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Just How Strong Is Samsung Right Now?

Diversification might not be a blessing for the S. Korean tech giant


Samsung (PINK:SSNLF) just reported quarterly earnings that look pretty spectacular from 10,000 feet … but on closer inspection show some worrisome signs.

Year-over-year, the 7.15 million won (about $6.4 billion) net profit for this year’s first quarter was an improvement of 42%, which certainly is impressive. However, that’s a far cry from the 81% improvement from Q1 2011 to Q1 2012. It’s also just a 1.4% improvement from Q4 2012’s 7.05 trillion won.

What all of this means is that Samsung’s pace of growth has been slowing — a troubling trend for shareholders, who have enjoyed 60% gains over the past two years but have seen the stock flatten over the past few months.

And while smartphone sales tend to slow in this quarter as consumers anticipate new releases, Samsung’s reliance on cell phone profit actually increased slightly — from 73% to 74% — suggesting it’s leaning even more heavily on mobile. (Bad news, considering Samsung has warned investors about increased mobile competition — a threat to the segment that dominates its profits.)

Samsung has been going gangbusters on selling phones, but the company makes dozens of different models, many of which are cheap feature phones — good for overall market share, which is how the company unseated Nokia (NYSE:NOK) after 12 years to become the world’s top cell phone vendor — but not so good for profits.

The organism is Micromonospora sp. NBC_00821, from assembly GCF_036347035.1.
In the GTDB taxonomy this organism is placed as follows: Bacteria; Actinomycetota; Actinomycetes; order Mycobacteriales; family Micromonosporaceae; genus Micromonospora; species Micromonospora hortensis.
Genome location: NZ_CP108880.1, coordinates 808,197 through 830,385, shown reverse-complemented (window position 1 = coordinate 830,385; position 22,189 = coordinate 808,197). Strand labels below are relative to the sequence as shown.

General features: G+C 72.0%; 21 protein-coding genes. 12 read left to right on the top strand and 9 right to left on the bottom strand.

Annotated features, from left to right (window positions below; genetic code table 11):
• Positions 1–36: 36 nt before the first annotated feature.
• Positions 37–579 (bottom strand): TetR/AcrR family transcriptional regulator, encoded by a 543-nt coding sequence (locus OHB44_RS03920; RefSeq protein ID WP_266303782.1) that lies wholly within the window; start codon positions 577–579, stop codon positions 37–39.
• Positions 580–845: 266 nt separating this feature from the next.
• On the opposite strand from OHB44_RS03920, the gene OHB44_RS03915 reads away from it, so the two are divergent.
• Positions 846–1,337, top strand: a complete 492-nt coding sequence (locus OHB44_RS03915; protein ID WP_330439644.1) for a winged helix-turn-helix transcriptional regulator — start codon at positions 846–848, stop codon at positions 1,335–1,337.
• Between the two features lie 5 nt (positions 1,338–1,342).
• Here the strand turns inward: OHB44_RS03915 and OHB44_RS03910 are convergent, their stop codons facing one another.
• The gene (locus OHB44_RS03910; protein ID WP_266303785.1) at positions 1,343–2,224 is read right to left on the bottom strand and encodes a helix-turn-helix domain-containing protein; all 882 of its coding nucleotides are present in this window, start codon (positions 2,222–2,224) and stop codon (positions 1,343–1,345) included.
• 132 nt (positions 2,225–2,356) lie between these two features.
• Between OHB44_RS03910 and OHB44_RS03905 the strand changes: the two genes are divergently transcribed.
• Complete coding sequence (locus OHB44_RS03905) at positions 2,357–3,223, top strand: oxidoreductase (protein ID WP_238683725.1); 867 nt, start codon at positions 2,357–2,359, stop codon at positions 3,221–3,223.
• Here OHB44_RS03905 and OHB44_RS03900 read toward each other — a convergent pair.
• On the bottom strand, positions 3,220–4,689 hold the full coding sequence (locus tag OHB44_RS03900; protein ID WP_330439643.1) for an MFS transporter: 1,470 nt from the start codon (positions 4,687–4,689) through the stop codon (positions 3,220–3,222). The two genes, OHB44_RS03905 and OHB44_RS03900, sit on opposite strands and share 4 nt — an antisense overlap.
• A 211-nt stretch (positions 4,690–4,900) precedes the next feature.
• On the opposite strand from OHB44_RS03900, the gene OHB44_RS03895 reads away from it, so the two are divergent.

The real money is focused around its premium smartphones, and the upcoming Galaxy S4 is facing increased competition, not just from Apple, but from other Android smartphone makers. Companies like HTC, Sony (NYSE:SNE) and Google (NASDAQ:GOOG) are taking a run at the premium market this year.

Given Samsung’s heavy reliance on these devices for profits, any gains by those vendors will have a material effect on Samsung’s bottom line.

Apple (NASDAQ:AAPL) has this problem too, with the iPhone estimated to account for two-thirds of its profits. However, a key difference is that Apple is a much more focused company in terms of product lines. Outside of the iPhone, it has the iPad (where sales continue to surge, growing 65% year-over-year in the last quarter), iPods, Mac computers and iTunes. That’s it.

Samsung has dozens of different product lines, including tablets, PCs, computer monitors, digital cameras, camcorders, home appliances, TVs, stereo equipment, printers, memory cards, hard drives and LED lights — all while operating its own digital media storefront. It also manufactures many of the components that go into high-tech products made by other companies, such as CPUs, memory chips and LCD displays.

Despite that diversification, Samsung’s revenue for the quarter totaled 52.87 trillion won (roughly $47.3 billion), which is not much more than the $43.6 billion in revenue Apple reported.